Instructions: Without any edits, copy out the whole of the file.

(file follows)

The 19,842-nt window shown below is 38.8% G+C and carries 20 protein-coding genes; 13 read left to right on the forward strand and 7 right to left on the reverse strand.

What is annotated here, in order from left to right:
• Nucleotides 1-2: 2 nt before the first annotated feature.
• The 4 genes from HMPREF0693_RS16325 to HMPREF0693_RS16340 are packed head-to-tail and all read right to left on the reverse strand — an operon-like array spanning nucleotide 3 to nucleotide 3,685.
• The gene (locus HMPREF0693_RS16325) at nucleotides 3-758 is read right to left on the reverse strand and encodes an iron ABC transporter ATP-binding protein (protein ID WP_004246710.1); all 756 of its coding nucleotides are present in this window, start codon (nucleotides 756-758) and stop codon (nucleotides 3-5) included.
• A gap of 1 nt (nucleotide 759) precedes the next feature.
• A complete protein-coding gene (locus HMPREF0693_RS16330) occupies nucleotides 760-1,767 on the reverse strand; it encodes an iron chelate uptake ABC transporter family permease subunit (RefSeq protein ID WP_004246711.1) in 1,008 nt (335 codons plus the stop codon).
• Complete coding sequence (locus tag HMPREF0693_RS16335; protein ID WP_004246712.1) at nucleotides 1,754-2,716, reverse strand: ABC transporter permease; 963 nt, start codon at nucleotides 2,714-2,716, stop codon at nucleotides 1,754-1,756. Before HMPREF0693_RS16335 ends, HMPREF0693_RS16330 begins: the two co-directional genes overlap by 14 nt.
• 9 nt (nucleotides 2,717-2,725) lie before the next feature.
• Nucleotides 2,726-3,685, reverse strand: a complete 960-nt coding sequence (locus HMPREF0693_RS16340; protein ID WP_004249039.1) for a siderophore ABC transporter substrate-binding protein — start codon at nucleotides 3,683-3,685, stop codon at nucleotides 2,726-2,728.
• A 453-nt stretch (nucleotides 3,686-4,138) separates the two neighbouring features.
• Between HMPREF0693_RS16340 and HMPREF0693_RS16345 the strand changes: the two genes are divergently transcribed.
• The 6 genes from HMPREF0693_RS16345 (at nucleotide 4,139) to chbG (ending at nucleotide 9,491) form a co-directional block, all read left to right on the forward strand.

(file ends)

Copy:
The 19,842-nt window shown below is 38.8% G+C and carries 20 protein-coding genes; 13 read left to right on the forward strand and 7 right to left on the reverse strand.

What is annotated here, in order from left to right:
• Nucleotides 1-2: 2 nt before the first annotated feature.
• The 4 genes from HMPREF0693_RS16325 to HMPREF0693_RS16340 are packed head-to-tail and all read right to left on the reverse strand — an operon-like array spanning nucleotide 3 to nucleotide 3,685.
• The gene (locus HMPREF0693_RS16325) at nucleotides 3-758 is read right to left on the reverse strand and encodes an iron ABC transporter ATP-binding protein (protein ID WP_004246710.1); all 756 of its coding nucleotides are present in this window, start codon (nucleotides 756-758) and stop codon (nucleotides 3-5) included.
• A gap of 1 nt (nucleotide 759) precedes the next feature.
• A complete protein-coding gene (locus HMPREF0693_RS16330) occupies nucleotides 760-1,767 on the reverse strand; it encodes an iron chelate uptake ABC transporter family permease subunit (RefSeq protein ID WP_004246711.1) in 1,008 nt (335 codons plus the stop codon).
• Complete coding sequence (locus tag HMPREF0693_RS16335; protein ID WP_004246712.1) at nucleotides 1,754-2,716, reverse strand: ABC transporter permease; 963 nt, start codon at nucleotides 2,714-2,716, stop codon at nucleotides 1,754-1,756. Before HMPREF0693_RS16335 ends, HMPREF0693_RS16330 begins: the two co-directional genes overlap by 14 nt.
• 9 nt (nucleotides 2,717-2,725) lie before the next feature.
• Nucleotides 2,726-3,685, reverse strand: a complete 960-nt coding sequence (locus HMPREF0693_RS16340; protein ID WP_004249039.1) for a siderophore ABC transporter substrate-binding protein — start codon at nucleotides 3,683-3,685, stop codon at nucleotides 2,726-2,728.
• A 453-nt stretch (nucleotides 3,686-4,138) separates the two neighbouring features.
• Between HMPREF0693_RS16340 and HMPREF0693_RS16345 the strand changes: the two genes are divergently transcribed.
• The 6 genes from HMPREF0693_RS16345 (at nucleotide 4,139) to chbG (ending at nucleotide 9,491) form a co-directional block, all read left to right on the forward strand.